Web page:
The Office "The Whale" Review: Dwight Schrute, Ladies Man
There was something about this episode that made it better, wasn't there? I can't quite put my finger on it but the characters seemed truer, the comedy seemed sharper, and drama seemed better. I'm struggling here. Why was it that this episode seemed to be less stupid and more funny? I—wait a minute, I think I have it.
Schizophrenic Andy wasn't forced to be the anchor.
In fact, we got the Andy who's more like the one we've grown to love (or tolerate) and then he was gone within the first two minutes, leaving the other, more consistently interesting characters to fill the void. But the merciful absence of Andy wasn't the big story of the night.
There are few phrases from the early days of The Office that have remained in my vocabulary (especially since "That's what she said" has been replaced by Archer's "Phrasing!"), but one of them is the calculated risk for which the result might be to "collapse on myself like a dying star." That line was delivered expertly by Melora Hardin as Jan, that sweet, socially-inept, hot mess of an alpha female.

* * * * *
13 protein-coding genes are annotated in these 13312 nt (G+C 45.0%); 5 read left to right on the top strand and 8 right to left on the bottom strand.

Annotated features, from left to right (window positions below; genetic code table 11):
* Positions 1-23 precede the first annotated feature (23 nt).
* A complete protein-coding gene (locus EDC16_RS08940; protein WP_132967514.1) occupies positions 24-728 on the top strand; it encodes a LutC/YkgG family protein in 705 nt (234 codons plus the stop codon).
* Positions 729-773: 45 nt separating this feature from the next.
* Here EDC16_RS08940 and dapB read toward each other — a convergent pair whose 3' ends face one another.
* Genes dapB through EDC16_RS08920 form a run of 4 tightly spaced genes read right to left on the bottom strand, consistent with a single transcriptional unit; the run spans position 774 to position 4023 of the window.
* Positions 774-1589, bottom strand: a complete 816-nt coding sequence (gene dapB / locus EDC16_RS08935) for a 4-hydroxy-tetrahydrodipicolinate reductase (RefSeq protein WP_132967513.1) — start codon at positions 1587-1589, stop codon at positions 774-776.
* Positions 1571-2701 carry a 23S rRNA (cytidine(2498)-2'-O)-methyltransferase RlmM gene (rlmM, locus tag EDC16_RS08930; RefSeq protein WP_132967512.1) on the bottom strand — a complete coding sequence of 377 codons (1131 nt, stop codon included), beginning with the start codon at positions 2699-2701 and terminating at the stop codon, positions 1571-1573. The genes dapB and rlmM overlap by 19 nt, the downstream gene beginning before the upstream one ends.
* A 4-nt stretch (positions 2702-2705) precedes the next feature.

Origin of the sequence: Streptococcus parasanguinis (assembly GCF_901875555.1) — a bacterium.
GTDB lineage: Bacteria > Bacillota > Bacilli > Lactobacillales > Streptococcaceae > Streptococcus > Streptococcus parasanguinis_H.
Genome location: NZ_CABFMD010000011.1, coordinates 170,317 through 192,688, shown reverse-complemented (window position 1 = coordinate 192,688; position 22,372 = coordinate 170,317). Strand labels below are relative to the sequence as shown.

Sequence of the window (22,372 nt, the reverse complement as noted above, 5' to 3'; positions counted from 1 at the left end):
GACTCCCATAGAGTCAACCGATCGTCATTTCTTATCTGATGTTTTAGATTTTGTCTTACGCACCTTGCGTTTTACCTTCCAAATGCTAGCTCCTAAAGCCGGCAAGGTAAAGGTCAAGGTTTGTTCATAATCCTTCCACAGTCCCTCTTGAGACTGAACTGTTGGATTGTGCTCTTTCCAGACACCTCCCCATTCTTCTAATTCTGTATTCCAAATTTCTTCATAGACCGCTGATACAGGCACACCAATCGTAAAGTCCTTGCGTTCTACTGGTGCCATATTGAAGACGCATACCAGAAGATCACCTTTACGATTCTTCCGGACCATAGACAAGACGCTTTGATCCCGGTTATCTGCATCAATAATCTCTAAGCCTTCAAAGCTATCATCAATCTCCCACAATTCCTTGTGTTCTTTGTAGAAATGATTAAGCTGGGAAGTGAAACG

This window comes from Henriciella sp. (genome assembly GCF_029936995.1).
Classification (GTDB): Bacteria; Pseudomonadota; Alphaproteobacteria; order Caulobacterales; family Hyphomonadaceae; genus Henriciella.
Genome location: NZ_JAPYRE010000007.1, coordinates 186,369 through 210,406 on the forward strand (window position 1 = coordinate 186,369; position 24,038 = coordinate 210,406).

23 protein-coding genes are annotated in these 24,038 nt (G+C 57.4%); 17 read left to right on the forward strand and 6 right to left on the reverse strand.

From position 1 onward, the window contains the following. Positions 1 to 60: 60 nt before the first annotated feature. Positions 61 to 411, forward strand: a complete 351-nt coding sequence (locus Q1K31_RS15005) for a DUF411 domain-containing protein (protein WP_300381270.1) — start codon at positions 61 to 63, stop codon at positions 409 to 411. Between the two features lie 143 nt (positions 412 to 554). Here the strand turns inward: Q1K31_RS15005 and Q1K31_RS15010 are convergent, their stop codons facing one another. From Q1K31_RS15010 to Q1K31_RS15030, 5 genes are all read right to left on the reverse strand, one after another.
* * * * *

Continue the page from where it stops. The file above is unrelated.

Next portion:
It's been years since she stood by that tree in front of David Wallace's house, debating the pros and cons of dating Michael Scott, and the show did an expert job of hitting all the notes of Jan without leaning too heavily on flashback (and, somehow, doing it all without mentioning or even showing clips with Michael Scott). Just some short scenes to remind of us of how crazy she is, the beginning of her journey to exact revenge upon David Wallace, and the rest was up to us. The candles. The baby near Cece's age. The open blouse to remind us of those... enhancements.